Sixth, there is the peculiar fact is that when Iceland’s banks went belly-up in October 2008, their private banking subsidiaries in Luxembourg, which were managing at least €8 billion of private assets, were suddenly seized by Luxembourg banking authorities and transferred to a new bank, Banque Havilland. This happened so fast that Iceland’s Central Bank was prevented from learning anything about the identities or portfolio sizes of the Iceland banks’ private offshore clients. But again, there were rumors of some important Russian names.

Finally, there is the rather odd phone call that Russia’s Ambassador to Iceland made to Iceland’s Prime Minister at 6:45 a.m. on October 7, 2008, the day after the financial crisis hit Iceland. According to the PM's own account, the Russian Ambassador informed him that then Prime-Minister Putin was willing to consider offering Iceland a €4 billion Russian bailout.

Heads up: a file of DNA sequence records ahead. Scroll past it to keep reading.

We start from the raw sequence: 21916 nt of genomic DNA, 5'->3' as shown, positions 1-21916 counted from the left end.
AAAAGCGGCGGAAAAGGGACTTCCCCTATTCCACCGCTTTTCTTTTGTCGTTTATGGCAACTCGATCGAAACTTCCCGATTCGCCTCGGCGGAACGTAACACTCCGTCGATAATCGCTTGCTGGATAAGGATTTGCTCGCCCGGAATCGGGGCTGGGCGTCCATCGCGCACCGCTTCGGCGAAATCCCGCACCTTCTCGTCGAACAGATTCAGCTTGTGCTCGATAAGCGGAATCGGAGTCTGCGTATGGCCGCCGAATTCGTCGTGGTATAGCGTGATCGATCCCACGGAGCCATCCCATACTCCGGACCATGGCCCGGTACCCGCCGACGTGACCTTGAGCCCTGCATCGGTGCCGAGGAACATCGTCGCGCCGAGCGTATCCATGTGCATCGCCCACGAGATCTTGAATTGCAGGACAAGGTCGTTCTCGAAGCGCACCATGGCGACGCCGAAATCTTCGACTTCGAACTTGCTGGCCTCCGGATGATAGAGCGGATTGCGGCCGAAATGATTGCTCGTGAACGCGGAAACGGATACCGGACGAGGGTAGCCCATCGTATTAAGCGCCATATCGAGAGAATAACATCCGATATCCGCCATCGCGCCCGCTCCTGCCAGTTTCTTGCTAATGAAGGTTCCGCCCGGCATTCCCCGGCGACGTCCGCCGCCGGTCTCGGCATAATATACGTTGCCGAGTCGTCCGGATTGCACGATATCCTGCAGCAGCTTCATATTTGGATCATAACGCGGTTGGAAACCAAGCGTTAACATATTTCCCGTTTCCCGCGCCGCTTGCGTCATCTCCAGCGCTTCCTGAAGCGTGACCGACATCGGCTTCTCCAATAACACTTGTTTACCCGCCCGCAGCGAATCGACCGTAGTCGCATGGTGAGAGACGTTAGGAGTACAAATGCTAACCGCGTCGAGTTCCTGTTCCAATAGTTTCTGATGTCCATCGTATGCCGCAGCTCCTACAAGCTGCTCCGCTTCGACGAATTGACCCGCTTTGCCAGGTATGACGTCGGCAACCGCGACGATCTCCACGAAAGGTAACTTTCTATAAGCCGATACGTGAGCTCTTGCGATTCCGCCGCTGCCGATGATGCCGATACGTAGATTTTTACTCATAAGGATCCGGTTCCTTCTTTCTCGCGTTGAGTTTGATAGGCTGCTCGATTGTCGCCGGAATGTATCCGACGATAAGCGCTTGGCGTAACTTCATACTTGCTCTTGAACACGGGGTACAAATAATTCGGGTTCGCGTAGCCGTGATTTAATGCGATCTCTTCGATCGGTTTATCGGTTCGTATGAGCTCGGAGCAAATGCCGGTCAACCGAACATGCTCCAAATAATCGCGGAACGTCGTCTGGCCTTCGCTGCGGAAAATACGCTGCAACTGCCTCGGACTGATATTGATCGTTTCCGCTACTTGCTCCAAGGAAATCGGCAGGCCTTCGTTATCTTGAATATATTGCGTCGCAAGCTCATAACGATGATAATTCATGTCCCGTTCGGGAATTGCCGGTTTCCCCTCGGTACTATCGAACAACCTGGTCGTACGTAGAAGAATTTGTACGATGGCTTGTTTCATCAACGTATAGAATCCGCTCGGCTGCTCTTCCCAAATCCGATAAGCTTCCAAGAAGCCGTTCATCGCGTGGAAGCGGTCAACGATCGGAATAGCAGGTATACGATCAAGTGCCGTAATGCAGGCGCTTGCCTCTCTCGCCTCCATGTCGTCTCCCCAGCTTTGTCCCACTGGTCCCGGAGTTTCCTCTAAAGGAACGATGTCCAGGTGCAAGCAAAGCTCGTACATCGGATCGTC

Of course this alleged Putin offer was modified not long thereafter to a willingness to entertain an Icelandic negotiating team in Moscow. By the time the Iceland team got to Moscow later that year, Russia’s willingness to lend had cooled, and Iceland ended up accepting a $2.1 billion IMF "stabilization package" instead. But according to a member of the negotiating team, the reasons for the reversal are still a mystery. Perhaps Putin had reconsidered because he simply decided that Russia had to worry about its own considerable financial problems. Or perhaps he had discovered that Iceland’s banks had indeed been very generous to Russian interests on the lending side, while -- given Luxembourg’s fact actions -- any Russian private wealth invested in Iceland banks was already safe.

On the other hand, there may be a simpler explanation for Iceland’s peculiar generosity to sketchy partners like Bayrock. After all, right up to the last minute before the October 2008 meltdown, the whole world had awarded Iceland AAA ratings – depositors queued up in London to open high-yield Iceland bank accounts, its bank stocks were booming, and the compensation paid to its financiers was off the charts. So why would anyone worry about making a few more dubious deals?